Beyerdynamic Space review: Part music player, part speakerphone, part flying saucer
Doubling comfortably as an entertainment centre and office assistant, the Beyerdynamic Space is an interesting proposition for home workers.
⊕ Music sounds clear and bright
⊕ Hands over between music and calls instantly
⊖ No aptX support
The Beyerdynamic Space is a squat cylinder-shaped portable Bluetooth speaker. Space-efficient and lightweight, this UFO-like speaker is designed to be carried around, perched on desktops, or be wall-mounted. It boasts 20 hours of playback, and charges from empty to full in around two and a half hours via Type-C USB.
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Priced at €179, which converts to around £150/$195 at the time of writing, the Beyerdynamic Space is a hair more expensive than some Bluetooth speakers of a similar size. That’s because it’s not just for streaming music – it can be used as an exterior speaker for taking calls, and has been optimised for Microsoft Teams and Zoom calls. One Space can also be paired with another to form a wireless stereo system.
Four microphones means that the Space is well-equipped to pick out your voice, with signal processing software trained to detect and cut out echo, reverb, and other background noise. If your work-from-home set-up thus far has been plagued by either yourself or your colleagues not coming through on calls clearly, the Space could be the magic bullet.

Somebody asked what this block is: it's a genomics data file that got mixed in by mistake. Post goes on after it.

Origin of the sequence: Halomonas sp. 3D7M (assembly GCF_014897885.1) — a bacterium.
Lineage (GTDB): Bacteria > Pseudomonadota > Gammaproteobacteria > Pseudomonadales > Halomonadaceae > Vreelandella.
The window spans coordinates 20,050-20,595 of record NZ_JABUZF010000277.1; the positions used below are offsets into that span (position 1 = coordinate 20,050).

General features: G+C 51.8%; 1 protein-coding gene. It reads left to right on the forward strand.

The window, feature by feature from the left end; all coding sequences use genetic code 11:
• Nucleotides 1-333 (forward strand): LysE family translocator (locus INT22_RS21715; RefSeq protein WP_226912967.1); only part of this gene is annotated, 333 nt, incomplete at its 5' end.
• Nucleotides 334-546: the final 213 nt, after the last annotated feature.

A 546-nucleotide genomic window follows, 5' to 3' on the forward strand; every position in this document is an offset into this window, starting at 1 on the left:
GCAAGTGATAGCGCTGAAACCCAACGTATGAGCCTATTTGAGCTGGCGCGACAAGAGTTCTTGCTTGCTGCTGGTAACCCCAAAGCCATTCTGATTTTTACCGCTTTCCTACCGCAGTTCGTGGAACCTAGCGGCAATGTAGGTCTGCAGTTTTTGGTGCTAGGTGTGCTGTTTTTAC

What you get
The Beyerdynamic Space features a single upward-firing speaker that’s crowned by a ring of controls – from clockwise: Bluetooth pairing, mute mic, answer call, volume up, volume down, cancel call, confirm, and battery levels.
Around the edge of the control ring is a circular LED strip that tells you like how far you’ve cranked up the volume, whether a device is paired via Bluetooth, and if the mic is muted. In addition to these visual status cues, the Space also features voice prompts. When you turn it on, the Space tells you how much power is left (“Battery: 80 per cent,” for example) as well as when a Bluetooth connection is established (“Your device is connected”). Prompts are turned on by default, but they can be easily silenced.
Setting up is as simple as turning the Space on, and connecting to it from your device via Bluetooth.
There’s no support for any of Qualcomm’s aptX codecs, just basic Bluetooth SBC, which will likely only be of concern to discerning audiophiles.
Tunes streamed on the Space demonstrated a lot of clarity and separation. The multi-layered vocals, acoustic guitars, and lunging basslines of Cardiacs’ Odd Even was a good showcase for the range of tones the Space speaker could reproduce. Pleasingly, there was virtually no distortion here and on other tracks at full volume.
Passive radiators do a reliable job of accentuating lower frequencies – at high volumes, you’ll feel those reverberations travelling across your desk. But songs lack the thump that we get from our trusty UE Wonderboom 2.
When connecting Space to your laptop via USB, you can have it act as an input or output device (or both). On Microsoft Teams and Zoom, the Space does a superb job of enhancing voices, although some people we tested it with on Zoom reported that our voice sounded clearer via our MacBook Pro’s internal mics.
While the Space is arguably an office assistant first and foremost, it holds its own as a portable music player. Opting for this may depend on whether you’re taking a lot of calls, and you need a speaker to improve call quality. If you want a device primarily for streaming tunes, the Beyerdynamic Space is a solid choice, but there are cheaper options out there.